I’d already told Daniel I wanted a c-section, but he paid me no mind. I told him that as I cried angry tears, frustrated that I couldn’t stop shaking.
Maybe it was the IV magnesium – they’d said it could give one the shakes – but I hadn’t had a problem with my first dose a week earlier. Maybe it was the cervidil that was attempting to ripen my cervix. Or maybe it was that my condition was rapidly deteriorating – the reason we were inducing at 32 weeks.
Whatever it was, I was weak and out-of-control and I knew that I would need a c-section.
Daniel, knowing how set on a vaginal delivery I’d been, ignored my emotional outbursts.
Then, around midnight, in a rare break from the shaking, I explained myself more rationally.
I was shaking uncontrollably. I couldn’t move my limbs because they were so full of fluid and because I was hooked up to so many monitors and IVs and catheters. I was weak from 8 days of hospitalized bed rest and a week and a half of modified bed rest before that. Between the preeclamptic visual disturbances (poor color vision and dancing lights) and the fluid filling my face, I could barely see. If I was this much of a mess before we’d even gotten my cervix ripened, there was no way I’d make it through Pitocin-induced contractions to deliver vaginally.
Hearing my calm explanation, Daniel agreed – we would ask for a c-section.
Dr. Tackett came in to check on me – and I told him our decision. He agreed that my request was reasonable. They’d prepare for a c-section.
I had no idea what to expect with a c-section. Until that day, I’d planned for a vaginal delivery. So everything was unfamiliar as they wheeled me into the operating room, made me drink a foul-tasting beverage to neutralize my stomach acid, and had me lie very still on my side while they administered the spinal block.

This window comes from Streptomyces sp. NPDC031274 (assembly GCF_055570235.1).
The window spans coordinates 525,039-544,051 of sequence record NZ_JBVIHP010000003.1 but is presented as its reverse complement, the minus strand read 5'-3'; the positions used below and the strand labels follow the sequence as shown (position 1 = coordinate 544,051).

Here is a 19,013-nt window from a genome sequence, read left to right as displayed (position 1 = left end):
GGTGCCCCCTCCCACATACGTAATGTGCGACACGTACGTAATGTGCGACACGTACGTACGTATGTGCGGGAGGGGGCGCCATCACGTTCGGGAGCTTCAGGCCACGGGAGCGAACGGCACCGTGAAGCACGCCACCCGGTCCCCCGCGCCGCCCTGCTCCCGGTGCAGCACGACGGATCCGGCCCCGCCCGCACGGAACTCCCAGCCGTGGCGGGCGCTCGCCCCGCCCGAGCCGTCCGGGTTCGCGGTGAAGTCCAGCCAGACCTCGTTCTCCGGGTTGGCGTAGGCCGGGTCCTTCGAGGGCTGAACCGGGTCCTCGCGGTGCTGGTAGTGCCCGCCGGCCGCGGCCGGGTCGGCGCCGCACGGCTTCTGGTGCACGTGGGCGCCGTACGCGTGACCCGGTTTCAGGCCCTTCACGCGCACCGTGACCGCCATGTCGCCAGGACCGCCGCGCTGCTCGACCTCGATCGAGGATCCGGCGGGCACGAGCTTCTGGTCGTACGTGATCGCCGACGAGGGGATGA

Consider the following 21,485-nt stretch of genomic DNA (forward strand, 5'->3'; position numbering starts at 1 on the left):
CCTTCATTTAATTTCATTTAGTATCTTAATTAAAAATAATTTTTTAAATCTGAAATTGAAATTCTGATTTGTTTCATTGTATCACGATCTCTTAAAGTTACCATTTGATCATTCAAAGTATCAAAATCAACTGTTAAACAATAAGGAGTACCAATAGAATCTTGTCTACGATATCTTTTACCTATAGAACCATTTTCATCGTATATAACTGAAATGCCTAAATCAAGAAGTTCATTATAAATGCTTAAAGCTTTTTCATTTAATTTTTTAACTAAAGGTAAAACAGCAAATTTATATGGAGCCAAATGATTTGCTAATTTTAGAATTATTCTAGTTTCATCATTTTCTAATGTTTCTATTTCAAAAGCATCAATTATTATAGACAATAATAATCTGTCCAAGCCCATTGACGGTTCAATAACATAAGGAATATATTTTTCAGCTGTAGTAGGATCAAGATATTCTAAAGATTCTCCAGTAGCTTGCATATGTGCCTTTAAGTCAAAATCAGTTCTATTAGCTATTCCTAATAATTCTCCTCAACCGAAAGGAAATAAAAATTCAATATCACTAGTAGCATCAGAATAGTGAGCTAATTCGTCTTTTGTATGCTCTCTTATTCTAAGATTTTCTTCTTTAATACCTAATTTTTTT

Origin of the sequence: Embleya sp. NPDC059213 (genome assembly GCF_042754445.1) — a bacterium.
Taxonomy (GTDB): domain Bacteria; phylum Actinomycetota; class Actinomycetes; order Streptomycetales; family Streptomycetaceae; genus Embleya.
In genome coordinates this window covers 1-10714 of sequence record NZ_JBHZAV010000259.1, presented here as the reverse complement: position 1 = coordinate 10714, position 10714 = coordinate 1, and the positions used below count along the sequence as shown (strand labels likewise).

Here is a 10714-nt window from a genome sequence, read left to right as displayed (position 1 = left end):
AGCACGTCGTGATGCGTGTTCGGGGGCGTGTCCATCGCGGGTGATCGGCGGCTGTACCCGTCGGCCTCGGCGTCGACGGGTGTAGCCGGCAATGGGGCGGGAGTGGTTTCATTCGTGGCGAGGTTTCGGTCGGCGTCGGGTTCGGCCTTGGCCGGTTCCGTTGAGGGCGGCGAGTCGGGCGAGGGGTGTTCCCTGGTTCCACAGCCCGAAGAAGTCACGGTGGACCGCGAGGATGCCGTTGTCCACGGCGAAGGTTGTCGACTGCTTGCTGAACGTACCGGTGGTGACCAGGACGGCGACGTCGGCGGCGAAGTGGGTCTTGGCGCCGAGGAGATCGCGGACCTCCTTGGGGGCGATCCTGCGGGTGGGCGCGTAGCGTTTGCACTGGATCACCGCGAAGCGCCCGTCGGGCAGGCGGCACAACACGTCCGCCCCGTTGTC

Daniel was there at my head, holding my hand and looking over the curtain along my chest to see the operation.
I felt tugging, I heard a gasp and Daniel asking “Is that the water breaking?”
No, Dr. Jensen replied, he hadn’t even cut into my uterus yet. The water was ascites – excess fluid in the abdominal cavity, indicating that my liver had shut down.
There was more tugging, and the announcement that it was a girl – followed by “And her umbilical cord is wrapped tightly around her neck twice.”
I was overwhelmed with thankfulness – thankful that our baby was born, thankful that we’d chosen a c-section instead of having an emergency one once she’d shown distress.
I don’t remember hearing her cry, but she had to have – I read it in her Apgar scoring when I was reading through her chart later on. I do remember Daniel announcing her name in response to one of the medical staff’s questions – she was Tirzah Mae Eloise.
Then Dr. Jensen was telling me he was sewing me double tight so I can have that VBAC – and I was again overwhelmed with thankfulness . Thankful that we had a relationship with the doctor who did our c-section. Thankful that he knew our desire to deliver vaginally. Thankful that he believes in VBAC and has helped many women successfully have them.
They brought my daughter close so I could see her and touch her. Still weak and uncoordinated, I flailed my arms in her direction – and stuck my finger in her eye.
She was so tiny, so red, so clearly not supposed to be out of the womb. But she was alive – my daughter had been born.
“Daughter,” I told her. “I love you, my Tirzah Mae Eloise Garcia.”
They took her off to the NICU and wheeled my bed into the recovery room.
To be continued at a later date…